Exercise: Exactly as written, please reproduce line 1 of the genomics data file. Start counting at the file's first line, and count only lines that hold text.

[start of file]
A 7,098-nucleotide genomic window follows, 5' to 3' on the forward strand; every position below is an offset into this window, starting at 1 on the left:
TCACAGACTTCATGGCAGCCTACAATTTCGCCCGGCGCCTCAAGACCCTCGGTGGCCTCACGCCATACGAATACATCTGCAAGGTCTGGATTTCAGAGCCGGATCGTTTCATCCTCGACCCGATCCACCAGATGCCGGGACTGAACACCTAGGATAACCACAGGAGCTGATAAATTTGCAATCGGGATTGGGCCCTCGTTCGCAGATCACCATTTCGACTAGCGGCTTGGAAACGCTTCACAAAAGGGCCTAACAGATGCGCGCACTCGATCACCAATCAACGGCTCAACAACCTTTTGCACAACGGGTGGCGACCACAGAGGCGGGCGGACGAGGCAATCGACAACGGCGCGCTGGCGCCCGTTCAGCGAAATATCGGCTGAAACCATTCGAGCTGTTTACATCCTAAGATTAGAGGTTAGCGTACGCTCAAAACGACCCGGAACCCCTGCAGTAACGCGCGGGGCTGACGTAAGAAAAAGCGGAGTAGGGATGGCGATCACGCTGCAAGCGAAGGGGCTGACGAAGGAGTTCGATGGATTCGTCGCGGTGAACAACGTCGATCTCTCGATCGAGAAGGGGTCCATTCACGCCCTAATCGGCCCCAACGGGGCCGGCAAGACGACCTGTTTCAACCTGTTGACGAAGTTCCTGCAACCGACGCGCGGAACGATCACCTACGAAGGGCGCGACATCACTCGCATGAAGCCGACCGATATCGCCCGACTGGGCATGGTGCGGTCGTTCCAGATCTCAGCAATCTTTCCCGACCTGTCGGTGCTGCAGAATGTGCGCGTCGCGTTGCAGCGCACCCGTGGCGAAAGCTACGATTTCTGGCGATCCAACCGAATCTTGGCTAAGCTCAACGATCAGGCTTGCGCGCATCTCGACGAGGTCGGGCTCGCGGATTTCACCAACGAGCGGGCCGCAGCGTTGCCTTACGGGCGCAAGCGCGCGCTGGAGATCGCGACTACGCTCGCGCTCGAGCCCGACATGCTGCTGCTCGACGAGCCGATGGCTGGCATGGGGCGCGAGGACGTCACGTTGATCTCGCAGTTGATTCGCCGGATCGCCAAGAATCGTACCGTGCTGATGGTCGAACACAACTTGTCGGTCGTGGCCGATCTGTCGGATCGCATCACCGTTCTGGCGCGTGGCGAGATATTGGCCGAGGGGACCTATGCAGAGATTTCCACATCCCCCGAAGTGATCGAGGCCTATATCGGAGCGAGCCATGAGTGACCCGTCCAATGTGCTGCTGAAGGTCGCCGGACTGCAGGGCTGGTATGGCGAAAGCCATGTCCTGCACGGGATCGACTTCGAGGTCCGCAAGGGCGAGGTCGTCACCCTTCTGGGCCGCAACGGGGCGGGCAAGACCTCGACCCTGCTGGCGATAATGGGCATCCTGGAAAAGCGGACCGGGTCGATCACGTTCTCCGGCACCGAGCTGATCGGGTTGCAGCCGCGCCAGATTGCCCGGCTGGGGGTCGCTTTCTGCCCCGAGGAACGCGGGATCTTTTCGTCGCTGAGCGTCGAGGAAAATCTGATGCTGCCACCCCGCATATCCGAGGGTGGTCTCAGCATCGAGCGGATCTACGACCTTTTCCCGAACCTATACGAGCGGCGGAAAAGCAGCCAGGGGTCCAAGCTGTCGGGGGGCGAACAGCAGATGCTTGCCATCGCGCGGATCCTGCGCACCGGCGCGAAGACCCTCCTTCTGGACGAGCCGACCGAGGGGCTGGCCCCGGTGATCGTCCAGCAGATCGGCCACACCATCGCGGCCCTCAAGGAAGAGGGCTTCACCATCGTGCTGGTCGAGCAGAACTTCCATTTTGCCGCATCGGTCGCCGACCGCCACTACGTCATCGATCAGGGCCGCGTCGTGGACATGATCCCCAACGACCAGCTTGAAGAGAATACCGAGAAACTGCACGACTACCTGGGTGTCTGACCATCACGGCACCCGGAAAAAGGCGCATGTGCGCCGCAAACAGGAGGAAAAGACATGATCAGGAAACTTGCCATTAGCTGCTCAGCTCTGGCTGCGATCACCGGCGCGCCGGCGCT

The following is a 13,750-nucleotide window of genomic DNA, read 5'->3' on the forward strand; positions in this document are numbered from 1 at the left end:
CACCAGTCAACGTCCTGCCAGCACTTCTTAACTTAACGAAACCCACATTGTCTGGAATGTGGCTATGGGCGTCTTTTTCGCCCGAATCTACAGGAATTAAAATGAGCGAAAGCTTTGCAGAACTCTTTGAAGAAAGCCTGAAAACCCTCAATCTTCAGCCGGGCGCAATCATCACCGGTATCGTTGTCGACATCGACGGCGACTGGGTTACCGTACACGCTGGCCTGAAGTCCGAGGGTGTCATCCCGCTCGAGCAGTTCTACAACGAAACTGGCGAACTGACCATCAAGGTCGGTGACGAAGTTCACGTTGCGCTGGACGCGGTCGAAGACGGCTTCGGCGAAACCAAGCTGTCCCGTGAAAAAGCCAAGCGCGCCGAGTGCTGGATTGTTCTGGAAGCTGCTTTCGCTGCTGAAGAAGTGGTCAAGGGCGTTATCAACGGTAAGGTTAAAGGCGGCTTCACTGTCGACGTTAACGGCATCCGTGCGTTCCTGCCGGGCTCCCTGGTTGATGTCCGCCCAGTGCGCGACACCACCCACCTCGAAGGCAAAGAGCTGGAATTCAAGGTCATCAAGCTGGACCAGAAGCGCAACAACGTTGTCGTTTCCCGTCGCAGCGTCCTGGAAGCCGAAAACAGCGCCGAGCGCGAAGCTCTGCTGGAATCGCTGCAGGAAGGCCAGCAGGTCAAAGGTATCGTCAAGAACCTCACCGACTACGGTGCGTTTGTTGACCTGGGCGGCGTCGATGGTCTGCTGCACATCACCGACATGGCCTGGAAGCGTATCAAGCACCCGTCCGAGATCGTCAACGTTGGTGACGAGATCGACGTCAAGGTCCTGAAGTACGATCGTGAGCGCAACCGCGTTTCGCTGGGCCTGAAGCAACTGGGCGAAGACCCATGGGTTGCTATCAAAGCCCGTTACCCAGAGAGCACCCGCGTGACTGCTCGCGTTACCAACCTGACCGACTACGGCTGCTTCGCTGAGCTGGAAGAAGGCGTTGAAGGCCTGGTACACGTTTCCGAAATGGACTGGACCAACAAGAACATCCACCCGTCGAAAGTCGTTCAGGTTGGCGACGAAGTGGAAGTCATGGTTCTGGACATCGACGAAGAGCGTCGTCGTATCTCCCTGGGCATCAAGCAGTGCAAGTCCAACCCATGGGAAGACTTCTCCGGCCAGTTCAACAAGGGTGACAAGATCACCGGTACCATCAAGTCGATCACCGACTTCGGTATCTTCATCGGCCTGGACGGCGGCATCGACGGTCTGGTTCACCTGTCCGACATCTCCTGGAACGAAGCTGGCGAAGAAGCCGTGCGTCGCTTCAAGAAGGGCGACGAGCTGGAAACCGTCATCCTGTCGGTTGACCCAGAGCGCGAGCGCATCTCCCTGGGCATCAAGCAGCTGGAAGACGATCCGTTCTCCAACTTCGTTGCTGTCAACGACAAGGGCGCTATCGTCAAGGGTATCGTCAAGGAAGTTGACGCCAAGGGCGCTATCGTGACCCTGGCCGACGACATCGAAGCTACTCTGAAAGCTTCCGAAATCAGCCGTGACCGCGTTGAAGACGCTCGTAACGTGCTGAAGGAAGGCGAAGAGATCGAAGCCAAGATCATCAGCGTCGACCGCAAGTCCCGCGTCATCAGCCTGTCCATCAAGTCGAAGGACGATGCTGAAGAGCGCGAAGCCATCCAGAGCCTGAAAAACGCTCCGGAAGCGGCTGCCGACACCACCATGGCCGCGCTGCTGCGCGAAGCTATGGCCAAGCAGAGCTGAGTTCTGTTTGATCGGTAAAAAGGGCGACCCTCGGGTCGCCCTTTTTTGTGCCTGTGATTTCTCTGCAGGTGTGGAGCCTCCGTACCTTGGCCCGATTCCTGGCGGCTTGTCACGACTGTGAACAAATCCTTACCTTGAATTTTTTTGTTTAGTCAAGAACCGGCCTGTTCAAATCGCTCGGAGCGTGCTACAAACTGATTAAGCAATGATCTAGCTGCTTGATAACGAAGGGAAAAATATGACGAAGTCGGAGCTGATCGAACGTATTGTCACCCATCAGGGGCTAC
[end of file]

A 7,098-nucleotide genomic window follows, 5' to 3' on the forward strand; every position below is an offset into this window, starting at 1 on the left: